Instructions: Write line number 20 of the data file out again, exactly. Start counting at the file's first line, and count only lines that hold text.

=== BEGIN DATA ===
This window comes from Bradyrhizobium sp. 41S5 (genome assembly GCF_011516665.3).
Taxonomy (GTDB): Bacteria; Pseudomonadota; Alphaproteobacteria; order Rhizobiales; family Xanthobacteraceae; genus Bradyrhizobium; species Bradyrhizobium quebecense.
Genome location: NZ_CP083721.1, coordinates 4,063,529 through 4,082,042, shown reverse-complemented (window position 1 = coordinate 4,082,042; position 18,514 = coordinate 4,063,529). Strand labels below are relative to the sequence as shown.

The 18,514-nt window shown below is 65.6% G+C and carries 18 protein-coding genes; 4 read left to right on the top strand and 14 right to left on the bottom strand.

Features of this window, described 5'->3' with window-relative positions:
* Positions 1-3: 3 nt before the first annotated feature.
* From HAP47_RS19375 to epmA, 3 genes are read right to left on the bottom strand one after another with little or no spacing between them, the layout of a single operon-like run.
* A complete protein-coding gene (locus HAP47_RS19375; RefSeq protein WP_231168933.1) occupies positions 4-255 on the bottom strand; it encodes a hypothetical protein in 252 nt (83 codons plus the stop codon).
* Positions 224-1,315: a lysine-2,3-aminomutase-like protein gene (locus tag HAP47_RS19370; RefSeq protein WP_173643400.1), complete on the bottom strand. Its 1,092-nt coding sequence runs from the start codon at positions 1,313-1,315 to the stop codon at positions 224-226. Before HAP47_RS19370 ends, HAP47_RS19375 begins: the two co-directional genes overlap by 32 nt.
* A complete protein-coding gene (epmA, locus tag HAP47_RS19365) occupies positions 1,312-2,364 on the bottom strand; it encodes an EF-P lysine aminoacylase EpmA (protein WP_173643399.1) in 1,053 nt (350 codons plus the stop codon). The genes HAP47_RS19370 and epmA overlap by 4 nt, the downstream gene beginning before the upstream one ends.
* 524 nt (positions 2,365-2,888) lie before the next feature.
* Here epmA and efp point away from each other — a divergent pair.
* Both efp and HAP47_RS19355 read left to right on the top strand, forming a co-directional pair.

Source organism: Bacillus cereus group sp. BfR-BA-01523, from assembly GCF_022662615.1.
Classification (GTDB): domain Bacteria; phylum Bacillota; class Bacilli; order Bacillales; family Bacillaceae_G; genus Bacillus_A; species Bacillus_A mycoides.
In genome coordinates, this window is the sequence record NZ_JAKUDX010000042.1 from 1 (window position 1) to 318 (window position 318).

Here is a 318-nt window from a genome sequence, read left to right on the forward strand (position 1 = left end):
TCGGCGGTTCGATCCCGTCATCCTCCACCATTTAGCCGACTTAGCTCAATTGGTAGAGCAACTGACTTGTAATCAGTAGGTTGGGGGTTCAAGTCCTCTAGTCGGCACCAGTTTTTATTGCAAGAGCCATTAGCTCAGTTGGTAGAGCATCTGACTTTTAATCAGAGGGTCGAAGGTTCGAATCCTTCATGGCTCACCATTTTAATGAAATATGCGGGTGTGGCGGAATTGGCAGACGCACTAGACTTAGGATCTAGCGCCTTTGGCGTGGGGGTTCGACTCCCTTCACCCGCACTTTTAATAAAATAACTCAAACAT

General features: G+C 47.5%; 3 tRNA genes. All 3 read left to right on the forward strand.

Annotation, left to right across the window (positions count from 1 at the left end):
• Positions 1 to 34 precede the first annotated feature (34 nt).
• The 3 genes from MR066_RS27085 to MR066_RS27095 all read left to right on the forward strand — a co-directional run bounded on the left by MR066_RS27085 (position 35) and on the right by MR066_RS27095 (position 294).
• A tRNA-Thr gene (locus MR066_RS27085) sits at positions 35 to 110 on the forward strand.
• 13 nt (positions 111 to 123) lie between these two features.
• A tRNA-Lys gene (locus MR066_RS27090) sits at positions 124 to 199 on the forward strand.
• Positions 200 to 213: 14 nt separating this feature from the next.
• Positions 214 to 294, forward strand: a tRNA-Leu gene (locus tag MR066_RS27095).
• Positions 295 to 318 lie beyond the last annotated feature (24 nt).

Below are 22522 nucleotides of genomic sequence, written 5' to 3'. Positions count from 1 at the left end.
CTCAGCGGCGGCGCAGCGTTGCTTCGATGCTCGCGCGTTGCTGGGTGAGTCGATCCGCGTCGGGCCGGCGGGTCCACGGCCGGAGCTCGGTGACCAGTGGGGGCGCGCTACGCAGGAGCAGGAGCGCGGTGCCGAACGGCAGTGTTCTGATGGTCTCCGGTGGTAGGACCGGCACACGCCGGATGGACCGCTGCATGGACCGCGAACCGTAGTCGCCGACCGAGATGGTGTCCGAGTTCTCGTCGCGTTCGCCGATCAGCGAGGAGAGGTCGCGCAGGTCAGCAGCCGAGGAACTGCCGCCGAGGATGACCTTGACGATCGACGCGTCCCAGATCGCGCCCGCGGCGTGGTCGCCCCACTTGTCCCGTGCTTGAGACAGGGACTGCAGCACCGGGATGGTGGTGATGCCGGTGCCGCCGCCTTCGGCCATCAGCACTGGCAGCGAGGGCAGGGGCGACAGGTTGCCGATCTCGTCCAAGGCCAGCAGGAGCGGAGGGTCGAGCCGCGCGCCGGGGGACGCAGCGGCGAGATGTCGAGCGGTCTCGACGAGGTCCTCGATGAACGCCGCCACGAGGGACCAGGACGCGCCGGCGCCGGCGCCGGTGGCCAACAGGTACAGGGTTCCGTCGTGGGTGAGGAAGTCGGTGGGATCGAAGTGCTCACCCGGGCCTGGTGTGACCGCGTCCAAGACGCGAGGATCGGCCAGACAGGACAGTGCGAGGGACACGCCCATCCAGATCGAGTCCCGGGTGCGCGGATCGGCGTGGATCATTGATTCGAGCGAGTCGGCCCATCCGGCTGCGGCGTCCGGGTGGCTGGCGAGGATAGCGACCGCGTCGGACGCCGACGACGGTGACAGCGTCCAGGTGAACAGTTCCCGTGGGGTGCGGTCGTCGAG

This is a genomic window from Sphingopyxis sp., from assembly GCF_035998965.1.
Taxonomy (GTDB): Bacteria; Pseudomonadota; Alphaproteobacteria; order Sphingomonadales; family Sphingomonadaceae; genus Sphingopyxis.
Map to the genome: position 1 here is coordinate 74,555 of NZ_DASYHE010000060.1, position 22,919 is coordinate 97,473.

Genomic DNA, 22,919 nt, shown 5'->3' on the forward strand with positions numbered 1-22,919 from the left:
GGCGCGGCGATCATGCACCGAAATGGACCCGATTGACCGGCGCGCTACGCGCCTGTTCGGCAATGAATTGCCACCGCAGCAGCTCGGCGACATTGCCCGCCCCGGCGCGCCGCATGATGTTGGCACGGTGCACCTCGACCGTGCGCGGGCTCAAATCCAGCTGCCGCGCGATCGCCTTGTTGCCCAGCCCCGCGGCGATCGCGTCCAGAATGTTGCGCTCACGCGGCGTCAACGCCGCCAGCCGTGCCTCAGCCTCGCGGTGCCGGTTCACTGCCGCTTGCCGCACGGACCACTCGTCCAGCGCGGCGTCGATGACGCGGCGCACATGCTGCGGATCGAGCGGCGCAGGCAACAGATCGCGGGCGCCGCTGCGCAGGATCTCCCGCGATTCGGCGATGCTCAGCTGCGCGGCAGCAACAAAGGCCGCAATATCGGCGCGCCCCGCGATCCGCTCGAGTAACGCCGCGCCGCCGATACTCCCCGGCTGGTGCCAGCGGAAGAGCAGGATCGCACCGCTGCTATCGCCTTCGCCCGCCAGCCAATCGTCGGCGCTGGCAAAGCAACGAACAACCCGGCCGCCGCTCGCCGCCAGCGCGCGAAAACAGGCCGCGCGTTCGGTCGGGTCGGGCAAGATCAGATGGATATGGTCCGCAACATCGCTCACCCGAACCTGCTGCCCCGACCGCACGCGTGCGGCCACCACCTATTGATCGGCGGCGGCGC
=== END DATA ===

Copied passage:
Annotation, left to right across the window (positions count from 1 at the left end):